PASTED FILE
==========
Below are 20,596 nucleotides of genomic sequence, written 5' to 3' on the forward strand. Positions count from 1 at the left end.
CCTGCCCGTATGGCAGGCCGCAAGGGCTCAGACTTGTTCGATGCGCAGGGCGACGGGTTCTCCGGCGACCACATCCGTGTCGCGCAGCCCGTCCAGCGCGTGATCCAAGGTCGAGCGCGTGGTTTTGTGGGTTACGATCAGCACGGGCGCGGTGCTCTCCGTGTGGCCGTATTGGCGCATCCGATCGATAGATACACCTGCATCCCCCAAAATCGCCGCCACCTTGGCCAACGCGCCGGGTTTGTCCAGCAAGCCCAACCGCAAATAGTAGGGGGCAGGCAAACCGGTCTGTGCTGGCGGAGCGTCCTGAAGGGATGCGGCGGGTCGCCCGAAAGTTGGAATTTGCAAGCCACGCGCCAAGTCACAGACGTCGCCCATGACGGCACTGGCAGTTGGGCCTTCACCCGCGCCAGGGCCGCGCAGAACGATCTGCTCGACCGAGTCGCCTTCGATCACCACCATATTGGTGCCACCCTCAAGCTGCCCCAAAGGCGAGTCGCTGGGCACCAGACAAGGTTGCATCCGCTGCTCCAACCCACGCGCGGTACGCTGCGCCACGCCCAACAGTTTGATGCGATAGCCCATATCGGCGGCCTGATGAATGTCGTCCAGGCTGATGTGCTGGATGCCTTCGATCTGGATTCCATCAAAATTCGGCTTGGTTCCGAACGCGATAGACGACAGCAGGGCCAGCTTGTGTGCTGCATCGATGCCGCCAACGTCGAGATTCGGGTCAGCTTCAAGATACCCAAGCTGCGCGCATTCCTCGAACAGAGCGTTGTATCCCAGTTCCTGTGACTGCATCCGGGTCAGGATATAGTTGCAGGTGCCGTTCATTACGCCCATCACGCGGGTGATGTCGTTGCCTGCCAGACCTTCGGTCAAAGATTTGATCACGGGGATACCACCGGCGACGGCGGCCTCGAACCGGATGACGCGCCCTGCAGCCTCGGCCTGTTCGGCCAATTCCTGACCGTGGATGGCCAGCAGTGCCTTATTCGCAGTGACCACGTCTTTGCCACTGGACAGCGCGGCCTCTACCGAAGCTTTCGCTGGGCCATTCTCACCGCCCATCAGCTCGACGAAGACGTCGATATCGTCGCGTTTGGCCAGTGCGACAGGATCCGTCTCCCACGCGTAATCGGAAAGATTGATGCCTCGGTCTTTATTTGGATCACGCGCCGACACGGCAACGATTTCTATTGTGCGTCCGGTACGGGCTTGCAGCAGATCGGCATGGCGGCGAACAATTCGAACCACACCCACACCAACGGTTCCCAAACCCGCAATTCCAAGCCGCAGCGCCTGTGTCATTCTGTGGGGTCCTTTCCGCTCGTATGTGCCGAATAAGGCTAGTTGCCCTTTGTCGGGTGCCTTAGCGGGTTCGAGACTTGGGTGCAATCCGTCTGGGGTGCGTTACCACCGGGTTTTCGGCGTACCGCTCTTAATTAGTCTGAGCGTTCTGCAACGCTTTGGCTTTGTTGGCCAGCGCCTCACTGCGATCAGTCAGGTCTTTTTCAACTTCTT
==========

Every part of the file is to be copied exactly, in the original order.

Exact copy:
Below are 20,596 nucleotides of genomic sequence, written 5' to 3' on the forward strand. Positions count from 1 at the left end.
CCTGCCCGTATGGCAGGCCGCAAGGGCTCAGACTTGTTCGATGCGCAGGGCGACGGGTTCTCCGGCGACCACATCCGTGTCGCGCAGCCCGTCCAGCGCGTGATCCAAGGTCGAGCGCGTGGTTTTGTGGGTTACGATCAGCACGGGCGCGGTGCTCTCCGTGTGGCCGTATTGGCGCATCCGATCGATAGATACACCTGCATCCCCCAAAATCGCCGCCACCTTGGCCAACGCGCCGGGTTTGTCCAGCAAGCCCAACCGCAAATAGTAGGGGGCAGGCAAACCGGTCTGTGCTGGCGGAGCGTCCTGAAGGGATGCGGCGGGTCGCCCGAAAGTTGGAATTTGCAAGCCACGCGCCAAGTCACAGACGTCGCCCATGACGGCACTGGCAGTTGGGCCTTCACCCGCGCCAGGGCCGCGCAGAACGATCTGCTCGACCGAGTCGCCTTCGATCACCACCATATTGGTGCCACCCTCAAGCTGCCCCAAAGGCGAGTCGCTGGGCACCAGACAAGGTTGCATCCGCTGCTCCAACCCACGCGCGGTACGCTGCGCCACGCCCAACAGTTTGATGCGATAGCCCATATCGGCGGCCTGATGAATGTCGTCCAGGCTGATGTGCTGGATGCCTTCGATCTGGATTCCATCAAAATTCGGCTTGGTTCCGAACGCGATAGACGACAGCAGGGCCAGCTTGTGTGCTGCATCGATGCCGCCAACGTCGAGATTCGGGTCAGCTTCAAGATACCCAAGCTGCGCGCATTCCTCGAACAGAGCGTTGTATCCCAGTTCCTGTGACTGCATCCGGGTCAGGATATAGTTGCAGGTGCCGTTCATTACGCCCATCACGCGGGTGATGTCGTTGCCTGCCAGACCTTCGGTCAAAGATTTGATCACGGGGATACCACCGGCGACGGCGGCCTCGAACCGGATGACGCGCCCTGCAGCCTCGGCCTGTTCGGCCAATTCCTGACCGTGGATGGCCAGCAGTGCCTTATTCGCAGTGACCACGTCTTTGCCACTGGACAGCGCGGCCTCTACCGAAGCTTTCGCTGGGCCATTCTCACCGCCCATCAGCTCGACGAAGACGTCGATATCGTCGCGTTTGGCCAGTGCGACAGGATCCGTCTCCCACGCGTAATCGGAAAGATTGATGCCTCGGTCTTTATTTGGATCACGCGCCGACACGGCAACGATTTCTATTGTGCGTCCGGTACGGGCTTGCAGCAGATCGGCATGGCGGCGAACAATTCGAACCACACCCACACCAACGGTTCCCAAACCCGCAATTCCAAGCCGCAGCGCCTGTGTCATTCTGTGGGGTCCTTTCCGCTCGTATGTGCCGAATAAGGCTAGTTGCCCTTTGTCGGGTGCCTTAGCGGGTTCGAGACTTGGGTGCAATCCGTCTGGGGTGCGTTACCACCGGGTTTTCGGCGTACCGCTCTTAATTAGTCTGAGCGTTCTGCAACGCTTTGGCTTTGTTGGCCAGCGCCTCACTGCGATCAGTCAGGTCTTTTTCAACTTCTT